Scott K. Andrews has written a lot of different things. He has, for example, written a guide to Dawson’s Creek. He has also written an incredibly violent post-apocalyptic trilogy about school-aged children armed for war against Blood Hunters, insane generals, and vampiric child slavers. I thoroughly enjoy the dissonance of that resume, though it doesn’t tell you much about the trilogy under the microscope today.
Except maybe to hint at the fact that Scott K. Andrews is likely to surprise you.
The three books collected in the 2012 omnibus collection School’s Out Forever—School’s Out (2007), Operation Motherland (2009), Children’s Crusade (2010)—were full of surprises. The plot twists and turns, throwing attack after surprise after horror after letdown after loss after battle at the young protagonists of this tale. The pages brim with machine gun fire, bullet wounds, pain, and violence. (Still not as violent as Blood Meridian though.) While you might have signed up for a pulpy book full of bloody battle (which you will get), what this yarn is about is how violence is stupid and fucked up and psychologically damaging and better avoided.
I had expected School’s Out Forever to near my threshold for pulp violence. It was published as a part of Abaddon’s Afterblight series/shared world, and Abaddon is a publisher that has explicitly set out to take readers “back to the good old days of pulp fiction, when vampire stories weren’t all about the endless torment of your lost humanity and fantasy stories didn’t run for fifteen volumes.”
While I can appreciate the sentiment about fifteen-volume fantasy series (I don’t, however, mind philosophically tormented vampires), I’ve never liked the stories classified as pulp, mindlessly violent and intellectually vapid as they so often are. School’s Out Forever is violent. Hideously so. But it is also peopled with well-developed, interesting characters and enough intellectual speculation about the consequences of violence and desperation to keep my brain cells charged for the duration. It combines all the fun of an action movie with all the realistic character and thematic development you wish Hollywood directors took the time for.
The Shared World: Afterblight
The Afterblight series is Abaddon’s shared world post-apocalyptic playground. It contains 15 books by 10 authors to date. So much for those pesky 15-volume series you were criticizing a second ago, huh Abaddon? (To which I am sure they would reply, but this isn’t a continuous story where you have to read it all. You can dip in and out! Which is true.) If I had to guess, I would say Adaddon tells its authors to imagine the most fucked up possible outcome to a widespread plague, grab a machine gun, and run with it. Punch a fucking bear if you like! Put school children in uniforms and slaughter them with machine guns! As a publisher celebrating pulp, they’ve certainly set up camp in the right genre.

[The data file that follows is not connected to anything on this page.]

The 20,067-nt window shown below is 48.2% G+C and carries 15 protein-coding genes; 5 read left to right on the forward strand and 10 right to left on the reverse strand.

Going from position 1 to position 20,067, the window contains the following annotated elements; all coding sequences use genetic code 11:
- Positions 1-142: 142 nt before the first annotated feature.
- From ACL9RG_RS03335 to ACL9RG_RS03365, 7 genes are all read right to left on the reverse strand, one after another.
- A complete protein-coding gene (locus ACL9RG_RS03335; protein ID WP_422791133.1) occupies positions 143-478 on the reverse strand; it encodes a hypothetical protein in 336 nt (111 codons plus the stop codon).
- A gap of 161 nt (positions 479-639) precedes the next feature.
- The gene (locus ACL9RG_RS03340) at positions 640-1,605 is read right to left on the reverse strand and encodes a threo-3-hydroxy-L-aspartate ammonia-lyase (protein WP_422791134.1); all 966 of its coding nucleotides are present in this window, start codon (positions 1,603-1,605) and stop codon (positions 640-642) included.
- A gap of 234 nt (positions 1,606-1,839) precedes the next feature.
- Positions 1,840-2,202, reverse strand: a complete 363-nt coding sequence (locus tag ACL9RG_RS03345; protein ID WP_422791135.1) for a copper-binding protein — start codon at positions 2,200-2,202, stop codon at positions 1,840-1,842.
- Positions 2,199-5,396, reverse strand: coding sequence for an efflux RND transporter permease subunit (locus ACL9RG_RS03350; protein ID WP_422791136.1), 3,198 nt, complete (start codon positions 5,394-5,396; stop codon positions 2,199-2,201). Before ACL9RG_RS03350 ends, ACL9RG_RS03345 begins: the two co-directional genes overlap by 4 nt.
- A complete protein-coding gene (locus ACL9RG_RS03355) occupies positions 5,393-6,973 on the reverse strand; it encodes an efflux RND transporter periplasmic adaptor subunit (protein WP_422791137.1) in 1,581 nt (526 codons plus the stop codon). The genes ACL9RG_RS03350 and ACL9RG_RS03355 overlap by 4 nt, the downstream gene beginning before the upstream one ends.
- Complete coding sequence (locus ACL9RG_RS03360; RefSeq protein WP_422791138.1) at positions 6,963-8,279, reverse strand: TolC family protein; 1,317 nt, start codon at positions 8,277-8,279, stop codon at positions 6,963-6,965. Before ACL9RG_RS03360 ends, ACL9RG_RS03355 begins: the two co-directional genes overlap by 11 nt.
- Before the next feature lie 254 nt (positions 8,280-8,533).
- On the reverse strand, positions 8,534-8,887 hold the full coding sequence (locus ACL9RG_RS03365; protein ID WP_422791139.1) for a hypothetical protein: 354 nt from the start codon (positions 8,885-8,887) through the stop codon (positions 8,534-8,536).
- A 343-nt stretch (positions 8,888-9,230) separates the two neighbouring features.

Still, the Afterblight books tend to bring more intellect with them than I expect from pulp. I have also read Journal of the Plague Year, an omnibus collecting novels from Malcolm Cross, C.B. Harvey, and Adrian Tchaikovsky and Arrowhead, the first in Paul Kane’s post-apocalyptic Robin Hood trilogy. With the exception of C.B. Harvey’s Dead Kelly, none were particularly pulpy, though, yes, violent and peopled by the most fucked up cults you could nightmare into being.
Chronologically, School’s Out is one of the first books in the series, set as it is directly after the breakout of the disease that so drastically reduced the world population and brought life as you know it grinding to a bloody halt. You might enjoy reading about it—particularly as they are decidedly anti-racist and critical of religion—but you certainly wouldn’t want to live there.
Book One: School’s Out
World ends. Horrible plague. O negative blood types are immune. The world has dissolved into pockets of cults and power plays and communities trying to get by. One of those communities is an all-boys school in small-town England. They get a pretty nice thing going for them until the school psychopath takes over and starts crucifying teachers. There are a lot of guns and a lot of head wounds and stabbings and people are constantly drenched in blood (one of the big villains is a cult that paint themself with human blood for protection), though strangely, it never felt gratuitous. The story runs at break-neck speed with climax building on climax right until the end. The action keeps you running alongside, while the characters and their thoughts about the big themes—which considering the genre should be obvious: violence, death, murder, and the excuses and consequences that follow them—give you a reason to care.
Lee, our 15-year-old narrator, is easy to sympathize with, and he is focused on not becoming a killer. But circumstance shows him time and again that not killing your enemies results in further death and destruction as they try again and again to take you down. Killing them results in your own mental and moral disintegration. It’s lose-lose, and that’s the point.